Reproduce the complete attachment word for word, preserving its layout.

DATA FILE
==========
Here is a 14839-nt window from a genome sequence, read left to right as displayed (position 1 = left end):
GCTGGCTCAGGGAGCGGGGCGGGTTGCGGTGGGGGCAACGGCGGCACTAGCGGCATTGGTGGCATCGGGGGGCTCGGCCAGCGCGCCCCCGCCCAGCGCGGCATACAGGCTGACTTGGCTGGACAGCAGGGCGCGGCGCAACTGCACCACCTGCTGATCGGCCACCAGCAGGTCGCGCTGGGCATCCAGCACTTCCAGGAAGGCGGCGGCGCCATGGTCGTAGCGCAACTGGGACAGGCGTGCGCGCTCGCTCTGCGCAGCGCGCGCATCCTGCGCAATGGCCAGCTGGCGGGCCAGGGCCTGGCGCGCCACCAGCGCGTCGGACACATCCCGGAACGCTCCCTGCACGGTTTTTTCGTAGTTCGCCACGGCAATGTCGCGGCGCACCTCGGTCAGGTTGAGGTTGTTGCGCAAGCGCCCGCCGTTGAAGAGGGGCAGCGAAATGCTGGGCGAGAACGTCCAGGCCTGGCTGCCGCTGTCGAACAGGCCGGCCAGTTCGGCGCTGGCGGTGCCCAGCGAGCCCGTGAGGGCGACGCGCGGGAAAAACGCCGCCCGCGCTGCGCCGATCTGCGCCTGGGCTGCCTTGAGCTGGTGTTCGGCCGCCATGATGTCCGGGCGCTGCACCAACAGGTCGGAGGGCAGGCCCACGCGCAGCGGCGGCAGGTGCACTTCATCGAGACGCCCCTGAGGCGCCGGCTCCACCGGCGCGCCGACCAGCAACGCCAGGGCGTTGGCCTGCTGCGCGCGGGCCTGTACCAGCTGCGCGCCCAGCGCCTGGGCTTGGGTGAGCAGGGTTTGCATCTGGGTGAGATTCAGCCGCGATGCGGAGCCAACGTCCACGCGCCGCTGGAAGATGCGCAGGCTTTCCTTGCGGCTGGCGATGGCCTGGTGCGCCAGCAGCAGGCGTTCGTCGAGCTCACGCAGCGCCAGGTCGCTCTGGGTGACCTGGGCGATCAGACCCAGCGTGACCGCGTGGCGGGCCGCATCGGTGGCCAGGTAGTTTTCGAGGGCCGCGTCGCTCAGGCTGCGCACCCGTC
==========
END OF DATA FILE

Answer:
Here is a 14839-nt window from a genome sequence, read left to right as displayed (position 1 = left end):
GCTGGCTCAGGGAGCGGGGCGGGTTGCGGTGGGGGCAACGGCGGCACTAGCGGCATTGGTGGCATCGGGGGGCTCGGCCAGCGCGCCCCCGCCCAGCGCGGCATACAGGCTGACTTGGCTGGACAGCAGGGCGCGGCGCAACTGCACCACCTGCTGATCGGCCACCAGCAGGTCGCGCTGGGCATCCAGCACTTCCAGGAAGGCGGCGGCGCCATGGTCGTAGCGCAACTGGGACAGGCGTGCGCGCTCGCTCTGCGCAGCGCGCGCATCCTGCGCAATGGCCAGCTGGCGGGCCAGGGCCTGGCGCGCCACCAGCGCGTCGGACACATCCCGGAACGCTCCCTGCACGGTTTTTTCGTAGTTCGCCACGGCAATGTCGCGGCGCACCTCGGTCAGGTTGAGGTTGTTGCGCAAGCGCCCGCCGTTGAAGAGGGGCAGCGAAATGCTGGGCGAGAACGTCCAGGCCTGGCTGCCGCTGTCGAACAGGCCGGCCAGTTCGGCGCTGGCGGTGCCCAGCGAGCCCGTGAGGGCGACGCGCGGGAAAAACGCCGCCCGCGCTGCGCCGATCTGCGCCTGGGCTGCCTTGAGCTGGTGTTCGGCCGCCATGATGTCCGGGCGCTGCACCAACAGGTCGGAGGGCAGGCCCACGCGCAGCGGCGGCAGGTGCACTTCATCGAGACGCCCCTGAGGCGCCGGCTCCACCGGCGCGCCGACCAGCAACGCCAGGGCGTTGGCCTGCTGCGCGCGGGCCTGTACCAGCTGCGCGCCCAGCGCCTGGGCTTGGGTGAGCAGGGTTTGCATCTGGGTGAGATTCAGCCGCGATGCGGAGCCAACGTCCACGCGCCGCTGGAAGATGCGCAGGCTTTCCTTGCGGCTGGCGATGGCCTGGTGCGCCAGCAGCAGGCGTTCGTCGAGCTCACGCAGCGCCAGGTCGCTCTGGGTGACCTGGGCGATCAGACCCAGCGTGACCGCGTGGCGGGCCGCATCGGTGGCCAGGTAGTTTTCGAGGGCCGCGTCGCTCAGGCTGCGCACCCGTC